It is well-known that the generation of equatorial, F-region plasma density irregularities, via the Generalized Rayleigh-Taylor instability mechanism is critically dependent on the magnitude of the pre-reversal enhancement (PRE) in upward ExB drift velocity after sunset. These plasma density bubbles that are generated after sunset lead to the scintillation of trans-ionospheric radio wave signals that pass through these bubbles and is commonly referred to as scintillation activity. Communication and Navigation systems can be severely disrupted by these plasma density irregularities. A measure of scintillation activity is given by the S4 Index and a network of Air Force, ground-based UHF and L-band receivers measuring the S4 Index is called the SCIntillation Network Decision Aid (SCINDA) network. After sunset, the height-rise with time of the bottom- side of the F-layer reflects the magnitude of the upward ExB drift velocity. The value of the ionospheric parameter, h'F (the virtual height of the bottom-side F-layer) at 1930 LT reflects the integrated ExB drift effect on lifting the F-layer to an altitude where the Rayleigh-Taylor (R-T) instability mechanism becomes important. It is found that there exists a threshold in the h'F value at 1930 LT and the onset of scintillation activity as measured by the S4 Index value in the Peruvian longitude sector. This h'F threshold value is found to decrease with decreasing F10.7 cm fluxes in a linear manner (R = 0.99). T o examine this relationship, theoretically, we incorporate a suite of first-principle models of the ambient ionosphere (PBMOD) developed at the Air Force Research Lab (AFRL) to investigate R-T growth rates and threshold h'F (1930 LT) values as a function of solar cycle activity. In addition, this paper describes a technique for automatically forecasting, in real-time, the occurrence or non-occurrence of scintillation activity that relies on real-time data from a ground-based ionospheric sounder at or near the geomagnetic equator. We describe how FIRST has been developed into a real-time capability for automatically forecasting scintillation activity that is available on Google Earth to all interested parties.
C/NOFS Observations of AC Electric Field Fields Associated with Equatorial Spread- F
The Vector Electric Field Investigation (VEFI) on the C/NOFS equatorial satellite provides a unique data set in which to acquire detailed knowledge of irregularities associated with the equatorial ionosphere and in particular with spread-F depletions. We present vector AC electric field observations, primarily gathered within the ELF band (1 Hz to 250 Hz) on C/NOFS that address a variety of key questions regarding how plasma irregularities, from meter to kilometer scales, are created and evolve. The data will be used to explore the anisotropy/isotropy of the waves, their wavelength and phase velocity, as well as their spectral distributions. When analyzed in conjunction with the driving DC electric fields and detailed plasma number density measurements, the combined data reveal important information concerning the instability mechanisms themselves. We also present high resolution, vector measurements of intense lower hybrid waves that have been detected on numerous occasions by the VEFI burst memory VLF electric field channels.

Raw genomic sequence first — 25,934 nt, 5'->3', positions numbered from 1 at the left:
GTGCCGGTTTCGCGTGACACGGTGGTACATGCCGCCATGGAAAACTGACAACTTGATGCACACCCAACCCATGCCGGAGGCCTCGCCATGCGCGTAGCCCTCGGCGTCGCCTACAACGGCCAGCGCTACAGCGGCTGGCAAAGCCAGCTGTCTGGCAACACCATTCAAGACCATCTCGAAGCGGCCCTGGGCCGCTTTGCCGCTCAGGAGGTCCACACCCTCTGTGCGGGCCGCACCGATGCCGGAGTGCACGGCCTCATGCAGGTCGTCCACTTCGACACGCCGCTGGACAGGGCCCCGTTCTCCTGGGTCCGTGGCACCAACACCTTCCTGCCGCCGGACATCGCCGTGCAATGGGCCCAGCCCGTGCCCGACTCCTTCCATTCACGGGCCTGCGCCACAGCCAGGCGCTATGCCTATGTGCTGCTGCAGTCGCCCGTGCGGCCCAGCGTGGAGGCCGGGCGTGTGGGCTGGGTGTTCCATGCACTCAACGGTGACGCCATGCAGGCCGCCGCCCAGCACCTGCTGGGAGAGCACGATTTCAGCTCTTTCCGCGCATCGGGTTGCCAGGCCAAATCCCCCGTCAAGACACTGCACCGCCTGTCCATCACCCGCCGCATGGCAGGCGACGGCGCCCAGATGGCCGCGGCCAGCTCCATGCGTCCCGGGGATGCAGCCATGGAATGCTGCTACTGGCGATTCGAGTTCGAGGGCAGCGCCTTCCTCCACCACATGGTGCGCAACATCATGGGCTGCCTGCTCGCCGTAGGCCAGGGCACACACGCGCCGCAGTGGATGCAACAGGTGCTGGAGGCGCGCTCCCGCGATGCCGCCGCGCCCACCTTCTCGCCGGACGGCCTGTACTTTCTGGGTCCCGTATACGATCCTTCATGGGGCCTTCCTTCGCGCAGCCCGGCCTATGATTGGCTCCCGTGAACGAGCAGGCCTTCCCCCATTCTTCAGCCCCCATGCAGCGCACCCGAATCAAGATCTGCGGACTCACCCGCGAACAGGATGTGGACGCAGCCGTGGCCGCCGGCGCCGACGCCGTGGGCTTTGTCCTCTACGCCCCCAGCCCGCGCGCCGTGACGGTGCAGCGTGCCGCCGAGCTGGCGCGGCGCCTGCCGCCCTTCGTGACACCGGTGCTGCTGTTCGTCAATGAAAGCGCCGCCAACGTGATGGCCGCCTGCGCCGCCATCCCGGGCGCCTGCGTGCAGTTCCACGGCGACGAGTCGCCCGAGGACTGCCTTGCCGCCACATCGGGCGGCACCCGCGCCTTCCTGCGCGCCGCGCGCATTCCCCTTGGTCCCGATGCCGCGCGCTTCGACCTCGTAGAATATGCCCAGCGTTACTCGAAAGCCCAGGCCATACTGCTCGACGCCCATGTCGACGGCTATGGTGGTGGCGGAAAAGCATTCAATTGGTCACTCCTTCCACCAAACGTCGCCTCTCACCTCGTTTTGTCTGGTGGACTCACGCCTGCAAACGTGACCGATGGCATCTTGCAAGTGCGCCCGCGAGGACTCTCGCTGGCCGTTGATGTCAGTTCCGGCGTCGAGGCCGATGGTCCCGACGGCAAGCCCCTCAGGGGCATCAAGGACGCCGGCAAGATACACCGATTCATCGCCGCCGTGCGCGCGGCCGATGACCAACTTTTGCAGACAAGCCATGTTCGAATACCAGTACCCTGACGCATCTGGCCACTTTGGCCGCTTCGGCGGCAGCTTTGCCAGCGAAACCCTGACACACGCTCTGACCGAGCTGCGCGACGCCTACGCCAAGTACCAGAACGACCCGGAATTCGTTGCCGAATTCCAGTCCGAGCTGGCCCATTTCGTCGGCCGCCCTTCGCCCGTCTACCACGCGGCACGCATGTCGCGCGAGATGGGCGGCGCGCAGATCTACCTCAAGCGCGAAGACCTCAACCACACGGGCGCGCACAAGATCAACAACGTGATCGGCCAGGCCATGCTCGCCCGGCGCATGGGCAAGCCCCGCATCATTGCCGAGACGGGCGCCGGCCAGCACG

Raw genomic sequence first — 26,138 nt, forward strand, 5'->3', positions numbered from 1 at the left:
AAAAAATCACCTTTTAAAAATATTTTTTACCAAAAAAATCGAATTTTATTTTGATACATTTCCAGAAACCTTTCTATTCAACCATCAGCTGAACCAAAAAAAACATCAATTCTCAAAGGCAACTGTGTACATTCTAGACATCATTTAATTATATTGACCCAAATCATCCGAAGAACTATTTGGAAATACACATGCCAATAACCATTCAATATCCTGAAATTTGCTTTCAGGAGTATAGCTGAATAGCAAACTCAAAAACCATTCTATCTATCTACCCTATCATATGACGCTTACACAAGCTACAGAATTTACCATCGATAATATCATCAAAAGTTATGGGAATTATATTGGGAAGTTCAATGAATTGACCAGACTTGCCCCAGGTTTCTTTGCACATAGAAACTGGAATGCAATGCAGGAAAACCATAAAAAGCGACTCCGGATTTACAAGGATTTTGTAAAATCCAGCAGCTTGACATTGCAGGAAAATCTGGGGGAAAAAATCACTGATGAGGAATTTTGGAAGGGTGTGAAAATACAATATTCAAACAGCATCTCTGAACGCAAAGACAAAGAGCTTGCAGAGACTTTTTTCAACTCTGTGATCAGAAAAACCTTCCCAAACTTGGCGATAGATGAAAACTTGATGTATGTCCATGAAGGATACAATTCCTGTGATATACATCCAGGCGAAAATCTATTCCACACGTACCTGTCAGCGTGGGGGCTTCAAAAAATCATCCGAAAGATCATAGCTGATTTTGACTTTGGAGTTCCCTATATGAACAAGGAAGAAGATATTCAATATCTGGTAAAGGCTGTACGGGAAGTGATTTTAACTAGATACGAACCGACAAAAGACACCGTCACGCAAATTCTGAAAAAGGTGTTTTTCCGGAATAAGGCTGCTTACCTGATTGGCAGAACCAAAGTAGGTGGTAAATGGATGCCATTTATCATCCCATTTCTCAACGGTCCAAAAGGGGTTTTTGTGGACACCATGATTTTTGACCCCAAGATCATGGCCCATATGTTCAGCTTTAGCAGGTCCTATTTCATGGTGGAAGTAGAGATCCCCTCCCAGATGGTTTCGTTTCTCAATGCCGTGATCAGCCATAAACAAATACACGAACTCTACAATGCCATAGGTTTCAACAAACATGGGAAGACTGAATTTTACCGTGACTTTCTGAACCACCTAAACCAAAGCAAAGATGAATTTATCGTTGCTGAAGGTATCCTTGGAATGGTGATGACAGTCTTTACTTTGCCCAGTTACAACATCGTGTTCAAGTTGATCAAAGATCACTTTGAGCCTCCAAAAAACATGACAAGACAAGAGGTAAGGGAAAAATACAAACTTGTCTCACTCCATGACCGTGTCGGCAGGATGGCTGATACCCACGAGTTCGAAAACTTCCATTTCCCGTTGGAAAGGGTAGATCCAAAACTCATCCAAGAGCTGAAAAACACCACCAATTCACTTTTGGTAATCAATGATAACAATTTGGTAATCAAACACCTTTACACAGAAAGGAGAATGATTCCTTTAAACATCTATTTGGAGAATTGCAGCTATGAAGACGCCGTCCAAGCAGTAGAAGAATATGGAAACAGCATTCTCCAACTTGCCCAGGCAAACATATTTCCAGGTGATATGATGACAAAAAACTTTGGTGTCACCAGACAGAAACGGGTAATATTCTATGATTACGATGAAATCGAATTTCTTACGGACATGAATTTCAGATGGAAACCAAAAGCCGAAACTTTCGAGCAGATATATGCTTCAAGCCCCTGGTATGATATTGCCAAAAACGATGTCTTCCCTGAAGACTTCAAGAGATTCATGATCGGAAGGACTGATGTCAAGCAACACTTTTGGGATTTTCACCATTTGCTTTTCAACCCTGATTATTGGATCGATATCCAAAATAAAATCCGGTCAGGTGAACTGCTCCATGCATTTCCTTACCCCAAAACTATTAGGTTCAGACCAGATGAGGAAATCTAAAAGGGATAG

Comapring Jicamraca and C/NOFS (VEFI) Observations of Equatorial Spread F Irregularities
Observations were made at the Jicamarca Radio Observatory in support
of the C/NOFS satellite which made perigee passes over the observatory
in the campaign period from Feb 18--21, 2009. Plasma density and
vertical and horizontal plasma drifts were observed in a new, finely
resolved incoherent scatter mode. Such observations make it possible
to assess the stability of the postsunset ionosphere on the basis of
flow characteristics and to search for precursors and telltales of
equatorial spread F (ESF) such as large-scale seeding. At the same
time, images of plasma irregularities resulting from ESF were made
from spaced-receiver coherent scatter observations using aperture
synthesis techniques. This imagery reveals the morphology of the
unstable waveforms and the surrounding flow, morphology that often
recapitulates the precursors. C/NOFS density and electric field
measurements help to place the Jicamarca observations in
spatio-temporal context and facilitate a quantitative analysis of
ionospheric stability with possible forecast
applications. Radar/spacecraft comparisons can also reveal the
relationship between heretofore phenomenological coherent backscatter
features (signal intensity, Doppler shift, etc.) and ionospheric state
variables (density, electric field, etc.) The first results of such
comparisons will be presented.
Daily variations of the global equatorial anomaly
The Constellation Observing System for Meteorology, Ionosphere, and Climate (COSMIC) uses the Tiny Ionospheric Photometer (TIP) to characterize the nighttime ionosphere. TIP is a compact, nadir directed, narrow-band, ultraviolet photometer operating at the 135.6 nm wavelength. This emission is produced by recombination of oxygen ions and electrons, which is the natural decay process for the ionosphere. At night, the strength of the emission is proportional to the square of the peak electron density. TIP measures the horizontal structure of the ionosphere with 15-30 km resolution and high sensitivity, providing remarkable detail even during solar minimum conditions. Multiple TIP sensors are used to map the global pattern of the post-sunset equatorial anomaly for individual days. For solar minimum conditions and equinox periods a 4-cell pattern is observed in the equatorial anomaly. The persistence of the global pattern from day to day is investigated. Daily variations in the pattern are examined and discussed. At solar minimum these variations impact the severity of low latitude radio scintillation by dictating the background density where irregularities form.